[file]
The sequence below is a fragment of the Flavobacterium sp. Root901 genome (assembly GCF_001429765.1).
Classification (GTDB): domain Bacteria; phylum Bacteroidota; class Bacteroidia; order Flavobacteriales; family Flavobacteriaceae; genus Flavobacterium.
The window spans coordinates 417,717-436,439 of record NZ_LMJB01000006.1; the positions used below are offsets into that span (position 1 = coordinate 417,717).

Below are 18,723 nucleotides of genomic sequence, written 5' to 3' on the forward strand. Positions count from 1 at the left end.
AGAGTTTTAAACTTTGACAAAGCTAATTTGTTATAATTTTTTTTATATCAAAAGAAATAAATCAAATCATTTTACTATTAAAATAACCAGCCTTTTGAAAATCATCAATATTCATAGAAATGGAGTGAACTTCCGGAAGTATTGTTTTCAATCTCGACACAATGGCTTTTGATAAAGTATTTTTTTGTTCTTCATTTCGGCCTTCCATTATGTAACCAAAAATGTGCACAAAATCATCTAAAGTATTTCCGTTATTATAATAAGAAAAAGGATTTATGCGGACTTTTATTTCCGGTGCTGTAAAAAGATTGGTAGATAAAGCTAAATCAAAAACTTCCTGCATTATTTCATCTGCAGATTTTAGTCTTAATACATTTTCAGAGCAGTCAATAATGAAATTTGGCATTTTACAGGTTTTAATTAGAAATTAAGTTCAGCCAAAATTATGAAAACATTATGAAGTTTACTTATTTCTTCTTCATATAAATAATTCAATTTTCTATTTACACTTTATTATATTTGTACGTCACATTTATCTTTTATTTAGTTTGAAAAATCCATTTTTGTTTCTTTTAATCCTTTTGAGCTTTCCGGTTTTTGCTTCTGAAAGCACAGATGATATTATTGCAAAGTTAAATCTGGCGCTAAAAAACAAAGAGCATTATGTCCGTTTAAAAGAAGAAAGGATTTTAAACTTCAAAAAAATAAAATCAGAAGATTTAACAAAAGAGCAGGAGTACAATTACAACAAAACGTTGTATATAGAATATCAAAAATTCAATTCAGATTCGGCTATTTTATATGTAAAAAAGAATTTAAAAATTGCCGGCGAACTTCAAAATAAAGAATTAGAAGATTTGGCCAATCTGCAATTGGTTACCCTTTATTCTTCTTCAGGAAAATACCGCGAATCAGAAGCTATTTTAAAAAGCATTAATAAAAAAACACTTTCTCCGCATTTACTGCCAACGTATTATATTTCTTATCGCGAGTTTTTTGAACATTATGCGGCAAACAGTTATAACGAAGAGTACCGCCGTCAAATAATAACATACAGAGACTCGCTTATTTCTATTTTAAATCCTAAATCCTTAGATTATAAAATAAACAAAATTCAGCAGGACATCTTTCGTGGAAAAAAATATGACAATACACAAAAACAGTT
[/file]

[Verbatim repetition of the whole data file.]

The sequence below is a fragment of the Flavobacterium sp. Root901 genome (assembly GCF_001429765.1).
Classification (GTDB): domain Bacteria; phylum Bacteroidota; class Bacteroidia; order Flavobacteriales; family Flavobacteriaceae; genus Flavobacterium.
The window spans coordinates 417,717-436,439 of record NZ_LMJB01000006.1; the positions used below are offsets into that span (position 1 = coordinate 417,717).

Below are 18,723 nucleotides of genomic sequence, written 5' to 3' on the forward strand. Positions count from 1 at the left end.
AGAGTTTTAAACTTTGACAAAGCTAATTTGTTATAATTTTTTTTATATCAAAAGAAATAAATCAAATCATTTTACTATTAAAATAACCAGCCTTTTGAAAATCATCAATATTCATAGAAATGGAGTGAACTTCCGGAAGTATTGTTTTCAATCTCGACACAATGGCTTTTGATAAAGTATTTTTTTGTTCTTCATTTCGGCCTTCCATTATGTAACCAAAAATGTGCACAAAATCATCTAAAGTATTTCCGTTATTATAATAAGAAAAAGGATTTATGCGGACTTTTATTTCCGGTGCTGTAAAAAGATTGGTAGATAAAGCTAAATCAAAAACTTCCTGCATTATTTCATCTGCAGATTTTAGTCTTAATACATTTTCAGAGCAGTCAATAATGAAATTTGGCATTTTACAGGTTTTAATTAGAAATTAAGTTCAGCCAAAATTATGAAAACATTATGAAGTTTACTTATTTCTTCTTCATATAAATAATTCAATTTTCTATTTACACTTTATTATATTTGTACGTCACATTTATCTTTTATTTAGTTTGAAAAATCCATTTTTGTTTCTTTTAATCCTTTTGAGCTTTCCGGTTTTTGCTTCTGAAAGCACAGATGATATTATTGCAAAGTTAAATCTGGCGCTAAAAAACAAAGAGCATTATGTCCGTTTAAAAGAAGAAAGGATTTTAAACTTCAAAAAAATAAAATCAGAAGATTTAACAAAAGAGCAGGAGTACAATTACAACAAAACGTTGTATATAGAATATCAAAAATTCAATTCAGATTCGGCTATTTTATATGTAAAAAAGAATTTAAAAATTGCCGGCGAACTTCAAAATAAAGAATTAGAAGATTTGGCCAATCTGCAATTGGTTACCCTTTATTCTTCTTCAGGAAAATACCGCGAATCAGAAGCTATTTTAAAAAGCATTAATAAAAAAACACTTTCTCCGCATTTACTGCCAACGTATTATATTTCTTATCGCGAGTTTTTTGAACATTATGCGGCAAACAGTTATAACGAAGAGTACCGCCGTCAAATAATAACATACAGAGACTCGCTTATTTCTATTTTAAATCCTAAATCCTTAGATTATAAAATAAACAAAATTCAGCAGGACATCTTTCGTGGAAAAAAATATGACAATACACAAAAACAGTT